British photographer Marc Wilson has produced an image series exploring the ruins of forts and trenches from the first world war, in the mountains of northern Italy.
The photographs feature in Remnants, a book that Wilson has published in collaboration with Italian architect and researcher Marco Ferrari. The project is a follow-up to The Last Stand, a book that Wilson produced in 2015 exploring similar structures on the coastlines of the British Isles and northern Europe.
In each image, physical traces of war – including trenches, fortifications and battlefields – appear to have merged with natural elements and become part of the topography.
Wilson and Ferrari hope to show that these structures are not just remnants of history, but indicators of how humans may one day live more in harmony with the natural world.
“The foundations of the project were rooted not only in the historical aspect of these first-world-war mountain forts, but also in an ecological perspective,” Wilson told Dezeen.
“These man-made forts, created more than a century ago, have become part of the fabric of the natural landscape they once defended,” he said.
In a Dezeen exclusive, Wilson has selected six of the most memorable sites he visited. They are pictured here with their accompanying captions:
Also known as Forte Vezzena, Spitz Levico’s nickname was “the eye of the plains”, referencing its main function as an observatory.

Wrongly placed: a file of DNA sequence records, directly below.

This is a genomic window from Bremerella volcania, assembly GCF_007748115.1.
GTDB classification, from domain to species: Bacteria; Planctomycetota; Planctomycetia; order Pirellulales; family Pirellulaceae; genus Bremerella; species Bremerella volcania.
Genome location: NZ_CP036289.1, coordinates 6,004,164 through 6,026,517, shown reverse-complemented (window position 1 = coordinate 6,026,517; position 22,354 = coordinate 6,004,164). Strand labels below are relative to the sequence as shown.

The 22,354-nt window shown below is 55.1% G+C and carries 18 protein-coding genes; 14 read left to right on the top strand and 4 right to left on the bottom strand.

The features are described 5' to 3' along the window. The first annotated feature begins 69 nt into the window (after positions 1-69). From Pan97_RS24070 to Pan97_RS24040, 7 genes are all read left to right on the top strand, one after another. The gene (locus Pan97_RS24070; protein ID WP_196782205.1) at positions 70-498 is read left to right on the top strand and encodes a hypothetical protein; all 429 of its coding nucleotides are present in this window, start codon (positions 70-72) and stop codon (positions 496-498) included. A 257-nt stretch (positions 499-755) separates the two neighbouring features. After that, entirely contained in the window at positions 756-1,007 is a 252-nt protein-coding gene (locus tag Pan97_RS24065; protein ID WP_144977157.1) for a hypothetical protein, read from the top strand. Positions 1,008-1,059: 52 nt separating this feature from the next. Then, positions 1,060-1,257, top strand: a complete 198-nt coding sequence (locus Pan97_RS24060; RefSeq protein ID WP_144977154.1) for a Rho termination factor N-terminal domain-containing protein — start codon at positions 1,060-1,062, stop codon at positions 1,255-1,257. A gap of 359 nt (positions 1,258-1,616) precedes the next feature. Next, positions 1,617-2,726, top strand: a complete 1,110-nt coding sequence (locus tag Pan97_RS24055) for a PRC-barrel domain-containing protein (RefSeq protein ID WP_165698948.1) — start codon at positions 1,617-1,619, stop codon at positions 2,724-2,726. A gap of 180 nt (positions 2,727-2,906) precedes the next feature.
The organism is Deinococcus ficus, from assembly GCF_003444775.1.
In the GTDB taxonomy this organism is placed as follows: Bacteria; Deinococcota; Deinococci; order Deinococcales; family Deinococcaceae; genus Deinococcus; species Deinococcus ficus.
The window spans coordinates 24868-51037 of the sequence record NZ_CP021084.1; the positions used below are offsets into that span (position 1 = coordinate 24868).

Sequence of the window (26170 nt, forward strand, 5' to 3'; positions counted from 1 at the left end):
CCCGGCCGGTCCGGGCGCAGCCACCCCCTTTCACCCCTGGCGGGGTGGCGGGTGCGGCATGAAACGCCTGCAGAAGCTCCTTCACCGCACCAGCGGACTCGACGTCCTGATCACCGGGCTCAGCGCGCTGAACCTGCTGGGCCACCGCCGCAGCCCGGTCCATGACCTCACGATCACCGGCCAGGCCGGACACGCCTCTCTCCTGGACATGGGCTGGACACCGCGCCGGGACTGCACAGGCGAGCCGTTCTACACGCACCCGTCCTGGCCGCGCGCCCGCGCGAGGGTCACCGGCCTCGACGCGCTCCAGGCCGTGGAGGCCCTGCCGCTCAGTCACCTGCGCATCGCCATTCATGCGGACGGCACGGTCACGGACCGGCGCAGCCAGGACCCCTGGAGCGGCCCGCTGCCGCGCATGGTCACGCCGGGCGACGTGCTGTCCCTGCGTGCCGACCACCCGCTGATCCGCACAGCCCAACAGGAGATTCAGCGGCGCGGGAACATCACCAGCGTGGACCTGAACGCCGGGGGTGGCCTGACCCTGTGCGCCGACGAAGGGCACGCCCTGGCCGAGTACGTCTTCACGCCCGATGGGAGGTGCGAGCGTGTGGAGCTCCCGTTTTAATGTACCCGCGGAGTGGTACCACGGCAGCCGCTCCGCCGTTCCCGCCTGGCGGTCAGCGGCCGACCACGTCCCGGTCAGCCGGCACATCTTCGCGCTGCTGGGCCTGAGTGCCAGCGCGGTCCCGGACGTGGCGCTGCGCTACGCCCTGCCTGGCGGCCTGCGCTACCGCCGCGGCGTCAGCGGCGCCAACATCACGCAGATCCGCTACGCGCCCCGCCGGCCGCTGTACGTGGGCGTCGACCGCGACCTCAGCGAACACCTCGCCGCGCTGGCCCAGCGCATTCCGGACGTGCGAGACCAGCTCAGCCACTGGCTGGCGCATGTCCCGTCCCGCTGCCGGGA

At 1,908 metres, it sits above Forte Busa Verle and together they formed the northernmost line of defence.
At 2,116 metres, the concrete-built Zaccarana, also known as Forte Tonale, was the highest and most advanced fort in the Tonale Valley.
Designed to block the Sole and the Strino Valleys together with Forte Pozzi Alti, it was almost entirely obliterated by heavy bombardment from Forte Corno d’Aola, the only Italian fort on the border.
Despite its location close to the front line, Dossaccio was decommissioned by 1915 and its four cannons relocated to nearby woods.
Primarily designed for long-range combat, it stands at 1,838 metres and was connected to the Buso and Moena forts by telephone.
Forte Dosso del Sommo
Perched at 1,665 metres and completed in 1914, Dosso del Sommo’s function was to block the Terragnolo Valley and the Borcola Pass.
Three storeys high, it was one of the greatest of the Austro-Hungarian forts. At the start of the conflict it sustained heavy Italian fire but was never subjected to a full attack.
Forte Campo Lucerna
Due to its capability, the fort was nicknamed Padreterno – Eternal Father – by the Italians. After enduring devastating Italian bombardment at the end of May 1915, its commander, Emanuel Nebesar, raised a white flag.
As nearby forts fired on the Italians to prevent Campo Lucerna’s capture, a volunteer made his way to the fort and tore down the flag of surrender. Subsequently arrested, Nebesar avoided a court martial for cowardice.
Also known as Forte Someda, granite-built Moena was designed to impede advancement through the San Pellegrino Valley.
Standing at 1,276 metres, it was in telephone contact with Fort Dossaccio. Built between 1897 and 1899, it was considered obsolete by 1915 and its armaments moved to field positions in the San Pellegrino Pass.